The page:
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I've noticed it is difficult to turn the wheels of a car when the car is stationary, especially cars without power steering, which is why the power steering was invented. However, I've noticed it becomes feather light when traveling at speed (some models even stiffen the steering wheel electronically at speed). So, why does a car's steering wheel get lighter with increasing speed?

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Imagine the car stationary. The tire sits on the ground with the contact patch touching.

As you start turning the wheel, the linkage to the wheels starts to rotate the contact patch on the ground. (There are also more complex motions because of the non-zero caster angle of the front wheel).

This rotation is opposed by the static friction of the tire. As you continue turning, portions of the tread on the contact patch are pulled over and stressed.

Now imagine holding the steering wheel at that angle and allowing the car to roll forward a bit. The tread at the rear of the contact patch lifts away from the road and the stress in that portion of the tire is released. Meanwhile new tread rolls onto the contact patch in front, but at the correct angle. Once the contact patch is covered by new tread, the stress from the turn is gone and steering wheel is back to a near-neutral force (again, modulo several effects from the suspension angles).

The faster the car is moving forward, the faster it can put tread into the contact patch with no side stress. So the steering becomes easier.

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  • $\begingroup$ And you can see the tire change shape when turning in this video of high speed cornering which can help you visualize what's happening where the rubber meets the road. $\endgroup$ – davidbak Mar 8 at 21:53
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The work to turn the wheel is roughly proportional to how much you turn the wheel, and inversely proportional to the distance the car traveled. You feel less resistance at higher speed because the car moved farther for the same amount of steering wheel turn. This is because when the wheels on the ground are rolling, the distortion of the rubber, and the friction, that occurs when you turn the steering wheel is less than it is when those wheels are stationary to the ground.

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  • $\begingroup$ I'd word this as "inversely proportional to the distance the car traveled" $\endgroup$ – Nayuki Mar 8 at 22:17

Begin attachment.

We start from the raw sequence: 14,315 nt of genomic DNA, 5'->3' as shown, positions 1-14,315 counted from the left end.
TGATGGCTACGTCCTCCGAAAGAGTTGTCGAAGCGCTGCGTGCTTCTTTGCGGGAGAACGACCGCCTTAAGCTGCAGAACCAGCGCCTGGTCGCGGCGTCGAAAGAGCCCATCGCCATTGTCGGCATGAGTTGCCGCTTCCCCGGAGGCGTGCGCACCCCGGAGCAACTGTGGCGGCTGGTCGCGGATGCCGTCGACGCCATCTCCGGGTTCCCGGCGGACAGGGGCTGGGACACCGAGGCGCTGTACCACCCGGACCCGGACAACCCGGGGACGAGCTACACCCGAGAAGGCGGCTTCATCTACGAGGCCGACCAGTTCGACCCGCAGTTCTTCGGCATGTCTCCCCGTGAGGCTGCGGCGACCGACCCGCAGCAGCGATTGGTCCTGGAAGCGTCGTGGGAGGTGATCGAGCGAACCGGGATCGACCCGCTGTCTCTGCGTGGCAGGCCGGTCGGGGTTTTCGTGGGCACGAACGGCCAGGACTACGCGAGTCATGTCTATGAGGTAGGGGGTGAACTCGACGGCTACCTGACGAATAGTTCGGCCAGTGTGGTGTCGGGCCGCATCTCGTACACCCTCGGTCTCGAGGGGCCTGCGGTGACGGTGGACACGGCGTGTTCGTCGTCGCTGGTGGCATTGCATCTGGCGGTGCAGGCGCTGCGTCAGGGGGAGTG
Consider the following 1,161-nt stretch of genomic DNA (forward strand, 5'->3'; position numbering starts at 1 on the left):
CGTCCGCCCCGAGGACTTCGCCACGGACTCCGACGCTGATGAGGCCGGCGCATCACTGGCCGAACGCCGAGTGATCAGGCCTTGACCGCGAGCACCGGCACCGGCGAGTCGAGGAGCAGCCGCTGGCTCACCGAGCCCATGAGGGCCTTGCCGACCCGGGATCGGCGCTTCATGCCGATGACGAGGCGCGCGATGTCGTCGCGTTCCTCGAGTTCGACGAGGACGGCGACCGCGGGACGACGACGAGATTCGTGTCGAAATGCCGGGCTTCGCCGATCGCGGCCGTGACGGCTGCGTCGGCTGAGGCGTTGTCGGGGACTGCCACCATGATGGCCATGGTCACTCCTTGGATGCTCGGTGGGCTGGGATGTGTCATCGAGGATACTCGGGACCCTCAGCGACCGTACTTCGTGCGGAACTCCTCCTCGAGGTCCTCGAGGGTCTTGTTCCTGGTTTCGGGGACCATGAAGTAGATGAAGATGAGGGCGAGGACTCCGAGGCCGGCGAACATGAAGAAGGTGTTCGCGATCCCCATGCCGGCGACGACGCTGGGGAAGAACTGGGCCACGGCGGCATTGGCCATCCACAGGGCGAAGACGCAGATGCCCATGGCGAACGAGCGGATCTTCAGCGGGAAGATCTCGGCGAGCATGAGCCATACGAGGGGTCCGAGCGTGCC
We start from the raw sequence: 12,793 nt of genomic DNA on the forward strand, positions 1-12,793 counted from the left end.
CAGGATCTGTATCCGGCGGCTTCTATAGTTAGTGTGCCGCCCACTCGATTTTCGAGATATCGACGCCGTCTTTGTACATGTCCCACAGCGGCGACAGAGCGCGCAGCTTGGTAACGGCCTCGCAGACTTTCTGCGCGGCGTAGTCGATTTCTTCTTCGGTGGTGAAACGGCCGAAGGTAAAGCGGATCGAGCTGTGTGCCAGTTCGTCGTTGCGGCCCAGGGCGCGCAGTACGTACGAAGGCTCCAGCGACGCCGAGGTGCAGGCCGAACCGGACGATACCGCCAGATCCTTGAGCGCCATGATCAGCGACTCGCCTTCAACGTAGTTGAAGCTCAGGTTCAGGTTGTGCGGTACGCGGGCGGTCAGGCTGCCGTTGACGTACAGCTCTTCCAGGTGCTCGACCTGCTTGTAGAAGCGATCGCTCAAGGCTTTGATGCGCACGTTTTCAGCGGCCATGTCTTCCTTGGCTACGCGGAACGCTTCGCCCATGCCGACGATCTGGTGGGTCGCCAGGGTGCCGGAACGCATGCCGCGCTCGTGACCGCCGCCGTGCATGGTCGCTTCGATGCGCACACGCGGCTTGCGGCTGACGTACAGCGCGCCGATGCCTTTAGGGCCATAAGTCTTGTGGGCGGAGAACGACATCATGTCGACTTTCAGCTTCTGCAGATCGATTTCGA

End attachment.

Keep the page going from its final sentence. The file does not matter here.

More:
• $\begingroup$ oops, you're right, I fixed it $\endgroup$ – Digiproc Mar 8 at 22:57
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Even though a car is not a wing, most cars generate some lift as they travel through the air as well as a force moment which tends to torque the car down at the rear wheels and up at the front. In addition, the torque that the engine is applying to the driven wheels results in a countertorque on the body of the car that also tends to lift the front end of the car. All these effects tend to unload the front wheels, which lightens the steering forces.

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    $\begingroup$ This is probably less significant than the thing BowlOfRed suggested, but I don't doubt it has a measurable effect. $\endgroup$ – wizzwizz4 Mar 8 at 19:06
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As others have posted, the forward rotation of the wheel reduces the 'scrubbing', however, there is an opposing force which should be mentioned, the gyroscopic effect which would cause the steering to become more difficult to turn the faster the wheels rotate.

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    $\begingroup$ Can you calculate the magnitude of the gyroscopic effect? My guess is that it hasn't been mentioned because we don't notice it at ordinary speeds, because it is negligible compared to static friction from 1000 kg on rubber-to-cement contact. $\endgroup$ – Sam Mar 8 at 20:10

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